In Strictly Ballroom individuality and freedom is constrained by a need to conform to the glamorised and fake world of ballroom dancing. This underpins Baz Luhrmann’s film from start to end with Scott Hastings desire to dance his own steps. This is first seen during the opening scene where Scott is dancing in the Waratah state Championship with dance partner Liz Holt where he breaks out into performing his own moves which are noticeably different to the typical dance steps of a ballroom routine. Les Kendall, who is Scott’s dancing coach, refers to his steps as ‘his own flashy crowd pleasing steps’. The use of ‘own’ in this dialogue demonstrates that Scott’s moves aren’t accepted in the ballroom dancing world. Luhrmann’s use of costuming in this scene is a representation of the glittery and glamorised ballroom world. The bright yellow material with lots of gold sequins suggests that the couple’s performance was ‘golden’, however the transition from a tracking camera movement to close ups and slow motion action shots, emphasises Scott’s individual talent.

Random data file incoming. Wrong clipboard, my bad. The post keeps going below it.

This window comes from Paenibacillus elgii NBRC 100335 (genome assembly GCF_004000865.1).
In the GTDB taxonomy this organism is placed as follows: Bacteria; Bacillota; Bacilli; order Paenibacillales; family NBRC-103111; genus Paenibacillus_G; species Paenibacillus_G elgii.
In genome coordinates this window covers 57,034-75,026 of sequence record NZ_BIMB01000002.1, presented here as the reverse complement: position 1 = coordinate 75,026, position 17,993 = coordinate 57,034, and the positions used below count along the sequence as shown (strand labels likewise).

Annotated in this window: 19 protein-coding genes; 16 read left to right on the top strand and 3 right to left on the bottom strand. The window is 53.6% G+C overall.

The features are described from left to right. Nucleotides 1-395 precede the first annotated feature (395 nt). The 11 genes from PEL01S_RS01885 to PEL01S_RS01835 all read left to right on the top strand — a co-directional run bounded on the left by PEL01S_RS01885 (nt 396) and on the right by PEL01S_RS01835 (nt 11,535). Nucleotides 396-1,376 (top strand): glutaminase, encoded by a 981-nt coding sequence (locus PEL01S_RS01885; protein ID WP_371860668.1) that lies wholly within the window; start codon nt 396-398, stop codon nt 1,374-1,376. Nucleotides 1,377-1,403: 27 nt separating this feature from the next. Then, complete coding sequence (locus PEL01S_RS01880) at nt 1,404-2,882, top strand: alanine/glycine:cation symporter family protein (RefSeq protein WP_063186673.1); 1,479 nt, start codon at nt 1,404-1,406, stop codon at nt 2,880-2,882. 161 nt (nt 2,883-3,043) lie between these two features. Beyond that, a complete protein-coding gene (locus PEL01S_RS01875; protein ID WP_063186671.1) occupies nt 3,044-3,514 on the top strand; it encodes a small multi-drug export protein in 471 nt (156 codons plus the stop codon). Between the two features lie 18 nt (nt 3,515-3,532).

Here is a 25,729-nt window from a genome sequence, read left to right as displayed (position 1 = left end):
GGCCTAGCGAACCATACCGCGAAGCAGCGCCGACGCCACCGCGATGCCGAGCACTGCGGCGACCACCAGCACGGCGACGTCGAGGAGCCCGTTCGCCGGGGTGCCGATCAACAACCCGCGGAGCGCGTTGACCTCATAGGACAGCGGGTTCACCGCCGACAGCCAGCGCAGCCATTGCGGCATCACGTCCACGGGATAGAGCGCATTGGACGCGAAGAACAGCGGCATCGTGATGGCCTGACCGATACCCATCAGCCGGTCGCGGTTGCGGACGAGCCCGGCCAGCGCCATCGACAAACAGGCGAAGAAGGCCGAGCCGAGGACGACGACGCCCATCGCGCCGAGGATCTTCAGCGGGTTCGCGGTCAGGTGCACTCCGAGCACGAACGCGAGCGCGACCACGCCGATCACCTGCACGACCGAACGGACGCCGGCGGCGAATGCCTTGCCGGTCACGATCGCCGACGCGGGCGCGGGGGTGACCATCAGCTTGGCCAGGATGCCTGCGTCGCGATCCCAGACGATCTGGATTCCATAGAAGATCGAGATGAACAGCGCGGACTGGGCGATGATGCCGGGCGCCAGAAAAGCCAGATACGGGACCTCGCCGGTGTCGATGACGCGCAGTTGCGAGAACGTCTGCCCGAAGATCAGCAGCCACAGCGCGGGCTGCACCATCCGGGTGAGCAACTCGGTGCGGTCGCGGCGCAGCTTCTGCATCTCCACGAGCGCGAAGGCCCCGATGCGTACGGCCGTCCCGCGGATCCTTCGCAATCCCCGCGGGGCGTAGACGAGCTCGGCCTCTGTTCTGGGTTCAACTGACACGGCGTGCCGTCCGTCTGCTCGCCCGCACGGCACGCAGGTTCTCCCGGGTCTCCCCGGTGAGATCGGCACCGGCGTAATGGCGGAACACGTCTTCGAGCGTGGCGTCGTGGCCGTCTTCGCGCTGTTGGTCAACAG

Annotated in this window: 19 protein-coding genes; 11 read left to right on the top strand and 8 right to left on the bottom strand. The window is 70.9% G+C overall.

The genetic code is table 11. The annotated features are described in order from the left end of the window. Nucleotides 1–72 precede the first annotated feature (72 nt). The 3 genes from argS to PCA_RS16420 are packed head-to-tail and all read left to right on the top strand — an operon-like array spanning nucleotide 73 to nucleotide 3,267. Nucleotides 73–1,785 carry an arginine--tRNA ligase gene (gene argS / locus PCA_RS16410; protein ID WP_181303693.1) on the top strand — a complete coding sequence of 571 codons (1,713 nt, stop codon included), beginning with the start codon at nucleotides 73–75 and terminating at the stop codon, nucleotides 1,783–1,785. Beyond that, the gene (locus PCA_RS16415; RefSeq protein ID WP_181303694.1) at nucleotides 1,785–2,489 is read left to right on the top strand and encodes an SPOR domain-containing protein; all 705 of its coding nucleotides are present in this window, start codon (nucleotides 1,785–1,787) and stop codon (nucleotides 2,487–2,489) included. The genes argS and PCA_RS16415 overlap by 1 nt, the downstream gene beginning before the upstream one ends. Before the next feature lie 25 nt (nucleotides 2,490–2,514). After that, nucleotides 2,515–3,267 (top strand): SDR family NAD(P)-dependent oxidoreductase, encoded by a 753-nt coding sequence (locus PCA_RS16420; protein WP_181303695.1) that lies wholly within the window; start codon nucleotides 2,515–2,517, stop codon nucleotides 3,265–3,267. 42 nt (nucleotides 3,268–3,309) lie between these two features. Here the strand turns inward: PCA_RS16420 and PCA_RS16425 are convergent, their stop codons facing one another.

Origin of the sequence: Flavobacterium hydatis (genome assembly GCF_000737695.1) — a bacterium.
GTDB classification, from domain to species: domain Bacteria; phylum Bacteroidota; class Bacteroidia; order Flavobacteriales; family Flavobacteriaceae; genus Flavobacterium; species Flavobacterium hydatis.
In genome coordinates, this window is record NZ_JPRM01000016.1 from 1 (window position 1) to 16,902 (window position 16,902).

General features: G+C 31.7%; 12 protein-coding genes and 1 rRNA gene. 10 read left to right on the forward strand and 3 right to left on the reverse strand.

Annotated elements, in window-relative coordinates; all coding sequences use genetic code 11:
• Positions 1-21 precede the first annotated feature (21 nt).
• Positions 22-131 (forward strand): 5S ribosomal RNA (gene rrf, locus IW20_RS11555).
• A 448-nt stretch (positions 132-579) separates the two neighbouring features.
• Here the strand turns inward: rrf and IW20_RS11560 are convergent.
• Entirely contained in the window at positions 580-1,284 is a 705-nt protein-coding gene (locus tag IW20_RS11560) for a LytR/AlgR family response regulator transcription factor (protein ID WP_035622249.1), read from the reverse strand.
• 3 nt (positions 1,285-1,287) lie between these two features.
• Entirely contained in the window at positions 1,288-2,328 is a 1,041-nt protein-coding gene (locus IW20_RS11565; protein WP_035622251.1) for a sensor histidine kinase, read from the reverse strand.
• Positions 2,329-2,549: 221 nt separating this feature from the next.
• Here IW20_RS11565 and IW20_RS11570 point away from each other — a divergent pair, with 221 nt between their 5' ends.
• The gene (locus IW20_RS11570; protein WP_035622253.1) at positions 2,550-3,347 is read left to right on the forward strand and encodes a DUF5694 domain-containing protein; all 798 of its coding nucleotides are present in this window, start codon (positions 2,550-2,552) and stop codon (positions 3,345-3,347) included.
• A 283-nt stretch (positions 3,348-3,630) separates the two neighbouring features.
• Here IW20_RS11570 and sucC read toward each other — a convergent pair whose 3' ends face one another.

Scott’s individuality isolates him not only from the ballroom dancing world but his family too. Scott’s mum, Shirley Hastings’s who is living vicariously though Scott, creates a central notion of him not fitting into the embellished ballroom